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Reynolds with the imagination and delicacy of a Cypriani, and the flowing pencil of a Rubens. I noticed a Jewish high-priest, whom I saw in the synagogue last year, and two other gentlemen of London, who had sat at her request. With all these accomplishments, she discovers a modesty and humility which, united with a strong understanding and a devout heart, set her as far above the common level of mortals as the summit of the Alps rises superior to the vales below.
“Miss Caroline is remarkable for nothing but an amazing vivacity and continual flow of spirits, unless it be those accomplishments which are common to the family—a fluency in the French language, and an elegant touch of the harpsichord and organ. The third female is a cousin; but I was not enough in her company to ascertain much of her character. The last thing she talked to me about was the wish she had to enter a nunnery, and take the veil. Her disposition seems naturally recluse, though not unamiable."
To this pleasing insight into the family of the Tighes, in which the poetess, with the roses in her hair, and her husband, with his noble Roman aspect, constitute the chief figures, Mr. Pierce adds a mention of the private tutor of the youngest son, and the curate of the parish, who had a house in the corner of the orchard. He also informs us of the benevolence of the elder Mrs. Tighe, her schools for poor children, and of her pressing desire that he should come and settle near Rosanna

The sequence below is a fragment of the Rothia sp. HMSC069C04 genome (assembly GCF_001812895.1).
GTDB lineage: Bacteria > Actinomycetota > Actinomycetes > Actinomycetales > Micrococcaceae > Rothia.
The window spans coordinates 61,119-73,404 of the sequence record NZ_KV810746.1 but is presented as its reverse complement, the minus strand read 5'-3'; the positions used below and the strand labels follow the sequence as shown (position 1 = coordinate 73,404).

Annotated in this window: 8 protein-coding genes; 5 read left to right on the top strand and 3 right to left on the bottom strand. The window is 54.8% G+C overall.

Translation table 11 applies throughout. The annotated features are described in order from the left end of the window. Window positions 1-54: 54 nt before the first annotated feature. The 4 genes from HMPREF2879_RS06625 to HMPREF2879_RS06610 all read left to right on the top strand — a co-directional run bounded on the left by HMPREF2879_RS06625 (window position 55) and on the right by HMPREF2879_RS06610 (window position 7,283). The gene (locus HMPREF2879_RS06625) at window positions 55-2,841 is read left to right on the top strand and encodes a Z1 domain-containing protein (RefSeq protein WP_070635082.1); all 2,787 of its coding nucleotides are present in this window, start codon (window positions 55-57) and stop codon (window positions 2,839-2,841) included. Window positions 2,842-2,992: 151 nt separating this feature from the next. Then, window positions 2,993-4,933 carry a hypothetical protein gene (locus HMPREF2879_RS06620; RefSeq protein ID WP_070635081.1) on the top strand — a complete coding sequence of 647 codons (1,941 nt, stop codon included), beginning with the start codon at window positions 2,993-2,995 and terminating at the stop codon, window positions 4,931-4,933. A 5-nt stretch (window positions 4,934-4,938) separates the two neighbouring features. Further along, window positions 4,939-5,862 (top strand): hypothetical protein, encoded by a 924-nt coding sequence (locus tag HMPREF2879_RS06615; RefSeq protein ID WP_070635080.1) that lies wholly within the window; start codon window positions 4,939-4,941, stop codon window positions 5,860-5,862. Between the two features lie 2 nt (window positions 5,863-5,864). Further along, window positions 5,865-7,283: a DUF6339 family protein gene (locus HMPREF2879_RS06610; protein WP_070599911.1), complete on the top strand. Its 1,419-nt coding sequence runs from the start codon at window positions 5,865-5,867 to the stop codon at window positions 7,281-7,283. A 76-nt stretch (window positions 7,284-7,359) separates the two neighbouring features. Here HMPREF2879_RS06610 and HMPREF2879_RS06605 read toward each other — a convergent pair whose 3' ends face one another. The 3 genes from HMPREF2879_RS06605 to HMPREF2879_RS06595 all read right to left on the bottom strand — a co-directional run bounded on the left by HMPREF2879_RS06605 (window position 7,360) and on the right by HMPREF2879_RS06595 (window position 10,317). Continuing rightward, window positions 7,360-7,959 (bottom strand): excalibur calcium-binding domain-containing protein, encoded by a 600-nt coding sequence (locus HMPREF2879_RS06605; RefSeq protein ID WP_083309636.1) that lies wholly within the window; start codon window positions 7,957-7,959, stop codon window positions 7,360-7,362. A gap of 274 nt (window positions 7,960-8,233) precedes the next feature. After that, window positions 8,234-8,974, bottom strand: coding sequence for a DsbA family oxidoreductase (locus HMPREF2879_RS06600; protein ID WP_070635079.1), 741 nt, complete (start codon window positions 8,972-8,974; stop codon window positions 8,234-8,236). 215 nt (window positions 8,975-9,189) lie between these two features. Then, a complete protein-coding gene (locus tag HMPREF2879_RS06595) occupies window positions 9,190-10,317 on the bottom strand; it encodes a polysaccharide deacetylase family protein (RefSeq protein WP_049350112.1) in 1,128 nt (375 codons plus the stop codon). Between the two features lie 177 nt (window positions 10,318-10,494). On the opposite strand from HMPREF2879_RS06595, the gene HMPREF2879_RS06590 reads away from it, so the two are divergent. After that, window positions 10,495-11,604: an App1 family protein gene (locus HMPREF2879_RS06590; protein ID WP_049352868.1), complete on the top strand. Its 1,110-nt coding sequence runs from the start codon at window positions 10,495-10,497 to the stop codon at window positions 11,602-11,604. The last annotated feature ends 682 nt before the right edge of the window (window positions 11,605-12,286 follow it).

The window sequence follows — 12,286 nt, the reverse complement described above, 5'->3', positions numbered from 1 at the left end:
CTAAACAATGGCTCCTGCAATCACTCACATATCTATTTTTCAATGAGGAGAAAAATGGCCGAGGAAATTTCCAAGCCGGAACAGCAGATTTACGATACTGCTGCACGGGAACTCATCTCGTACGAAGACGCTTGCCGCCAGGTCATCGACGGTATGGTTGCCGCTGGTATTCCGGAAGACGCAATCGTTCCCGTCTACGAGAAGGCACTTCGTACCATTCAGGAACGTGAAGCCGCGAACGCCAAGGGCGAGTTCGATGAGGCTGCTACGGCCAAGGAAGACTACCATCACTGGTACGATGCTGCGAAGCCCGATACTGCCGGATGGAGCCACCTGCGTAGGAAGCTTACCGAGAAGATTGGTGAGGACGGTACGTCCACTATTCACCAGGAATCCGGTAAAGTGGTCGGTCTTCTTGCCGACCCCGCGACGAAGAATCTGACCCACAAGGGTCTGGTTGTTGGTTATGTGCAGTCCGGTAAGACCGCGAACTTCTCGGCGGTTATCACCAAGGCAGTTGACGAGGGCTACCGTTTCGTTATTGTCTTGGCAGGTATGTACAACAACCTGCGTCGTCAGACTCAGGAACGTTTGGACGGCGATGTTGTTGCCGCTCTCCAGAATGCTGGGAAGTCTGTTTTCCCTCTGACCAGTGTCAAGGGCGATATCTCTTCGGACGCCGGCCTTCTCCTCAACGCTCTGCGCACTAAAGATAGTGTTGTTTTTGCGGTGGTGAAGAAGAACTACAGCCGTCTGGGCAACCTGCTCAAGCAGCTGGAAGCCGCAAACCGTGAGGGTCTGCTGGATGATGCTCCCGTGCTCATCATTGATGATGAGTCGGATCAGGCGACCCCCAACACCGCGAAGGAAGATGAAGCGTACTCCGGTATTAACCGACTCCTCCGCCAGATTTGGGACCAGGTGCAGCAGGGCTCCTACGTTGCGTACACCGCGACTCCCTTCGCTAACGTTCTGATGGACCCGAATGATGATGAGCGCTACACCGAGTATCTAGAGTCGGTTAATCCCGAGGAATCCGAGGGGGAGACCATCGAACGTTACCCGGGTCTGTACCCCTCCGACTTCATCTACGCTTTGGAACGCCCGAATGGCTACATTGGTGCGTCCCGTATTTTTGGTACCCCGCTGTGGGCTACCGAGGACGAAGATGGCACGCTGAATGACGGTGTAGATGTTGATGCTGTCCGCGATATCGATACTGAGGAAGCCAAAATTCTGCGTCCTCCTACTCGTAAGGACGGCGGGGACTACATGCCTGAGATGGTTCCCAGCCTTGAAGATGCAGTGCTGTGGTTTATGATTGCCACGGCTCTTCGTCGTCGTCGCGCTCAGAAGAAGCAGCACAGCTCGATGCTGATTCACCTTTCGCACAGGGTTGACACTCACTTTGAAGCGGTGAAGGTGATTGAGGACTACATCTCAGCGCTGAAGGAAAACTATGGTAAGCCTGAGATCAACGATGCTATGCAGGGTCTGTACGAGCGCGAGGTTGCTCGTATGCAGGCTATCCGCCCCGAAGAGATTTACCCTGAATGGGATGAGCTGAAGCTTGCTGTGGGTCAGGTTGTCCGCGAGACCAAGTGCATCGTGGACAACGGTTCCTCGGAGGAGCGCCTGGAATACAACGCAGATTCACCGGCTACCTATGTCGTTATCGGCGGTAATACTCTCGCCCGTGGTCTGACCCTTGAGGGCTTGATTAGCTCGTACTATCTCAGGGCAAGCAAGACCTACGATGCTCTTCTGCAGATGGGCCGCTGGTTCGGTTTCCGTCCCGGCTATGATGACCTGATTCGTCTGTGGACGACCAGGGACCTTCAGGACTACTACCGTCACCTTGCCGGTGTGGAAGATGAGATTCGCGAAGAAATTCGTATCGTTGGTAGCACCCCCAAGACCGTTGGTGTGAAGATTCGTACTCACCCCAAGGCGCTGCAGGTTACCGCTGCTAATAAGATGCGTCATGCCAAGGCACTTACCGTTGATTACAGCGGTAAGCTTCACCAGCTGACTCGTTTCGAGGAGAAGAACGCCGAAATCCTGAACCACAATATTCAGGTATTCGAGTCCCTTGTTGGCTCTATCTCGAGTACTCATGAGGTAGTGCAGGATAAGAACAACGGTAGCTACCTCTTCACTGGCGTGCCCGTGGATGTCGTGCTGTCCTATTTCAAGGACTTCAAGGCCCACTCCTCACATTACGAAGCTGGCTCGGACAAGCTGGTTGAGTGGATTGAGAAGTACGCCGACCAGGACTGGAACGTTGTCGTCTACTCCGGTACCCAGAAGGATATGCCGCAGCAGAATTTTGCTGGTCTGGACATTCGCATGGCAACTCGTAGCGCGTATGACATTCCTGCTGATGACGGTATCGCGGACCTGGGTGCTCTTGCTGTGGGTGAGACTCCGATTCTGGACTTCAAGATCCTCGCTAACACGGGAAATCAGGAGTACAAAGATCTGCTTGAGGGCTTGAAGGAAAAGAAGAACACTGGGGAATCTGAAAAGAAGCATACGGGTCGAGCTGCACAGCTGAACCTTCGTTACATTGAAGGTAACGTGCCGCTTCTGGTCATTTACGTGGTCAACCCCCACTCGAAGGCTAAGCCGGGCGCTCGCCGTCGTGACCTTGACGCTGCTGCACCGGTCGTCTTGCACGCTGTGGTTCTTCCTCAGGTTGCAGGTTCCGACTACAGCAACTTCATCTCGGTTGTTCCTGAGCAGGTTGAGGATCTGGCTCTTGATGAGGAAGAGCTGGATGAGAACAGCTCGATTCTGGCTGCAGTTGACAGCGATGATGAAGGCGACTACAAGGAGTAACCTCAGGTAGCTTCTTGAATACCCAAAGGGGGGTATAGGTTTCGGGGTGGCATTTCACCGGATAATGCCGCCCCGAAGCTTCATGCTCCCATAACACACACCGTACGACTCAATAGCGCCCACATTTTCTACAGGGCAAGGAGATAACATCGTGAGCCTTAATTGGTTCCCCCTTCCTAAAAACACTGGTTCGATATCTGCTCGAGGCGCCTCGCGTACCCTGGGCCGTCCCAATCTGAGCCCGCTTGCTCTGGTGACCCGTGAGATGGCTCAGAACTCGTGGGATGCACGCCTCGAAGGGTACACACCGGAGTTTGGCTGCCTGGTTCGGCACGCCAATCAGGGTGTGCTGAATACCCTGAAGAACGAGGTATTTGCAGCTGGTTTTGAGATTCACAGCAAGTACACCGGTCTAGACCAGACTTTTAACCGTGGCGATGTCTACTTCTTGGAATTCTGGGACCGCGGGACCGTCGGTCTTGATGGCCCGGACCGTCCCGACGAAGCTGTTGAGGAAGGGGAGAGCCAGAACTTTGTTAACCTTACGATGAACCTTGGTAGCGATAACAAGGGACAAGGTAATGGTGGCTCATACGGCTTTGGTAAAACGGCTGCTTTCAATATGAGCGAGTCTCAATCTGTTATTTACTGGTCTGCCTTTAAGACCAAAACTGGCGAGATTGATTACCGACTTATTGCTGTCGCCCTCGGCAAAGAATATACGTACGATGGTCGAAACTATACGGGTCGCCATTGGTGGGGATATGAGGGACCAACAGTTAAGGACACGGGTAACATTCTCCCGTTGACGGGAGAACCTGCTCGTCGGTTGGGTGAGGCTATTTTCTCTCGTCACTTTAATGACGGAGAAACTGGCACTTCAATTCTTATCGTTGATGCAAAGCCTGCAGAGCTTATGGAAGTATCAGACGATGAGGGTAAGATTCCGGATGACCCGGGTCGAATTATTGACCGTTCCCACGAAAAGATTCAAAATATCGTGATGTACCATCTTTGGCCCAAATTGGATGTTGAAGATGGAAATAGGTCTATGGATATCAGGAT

We come now to one whose home and haunts on the earth were brief,
“Who sparkled, was exhaled, and went to heaven.” John Keats was one of those sweet and glorious spirits who descend like the angel messengers of old, to discharge some divine command, not to dwell here. Pure, ethereal, glowing with the fervency of inward life, the bodily vehicle appears but assumed for the occasion, and as a mist, as a shadow, is ready to dissolve the instant that occasion is served. They speak and pass away into the higher light from whence they came ; but their words remain-themselves life, and spirit, and power-like the electric element in the veins of the earth, quickening and vitalizing the souls of men to the end of time. They become part and parcel of our nature; they are as essential to the aliment and the progress of our intellectual being as the light, the morning dew of summer, the morning and the evening star, or any of those great components of nature, the sky, the sea, or the mountain, from which we draw the daily spirit of beauty; and live -live, not as mere material machines; not as animal existences, as brutes –
" Which graze the mountain-top with faces prone,
And eyes intent upon the scanty herb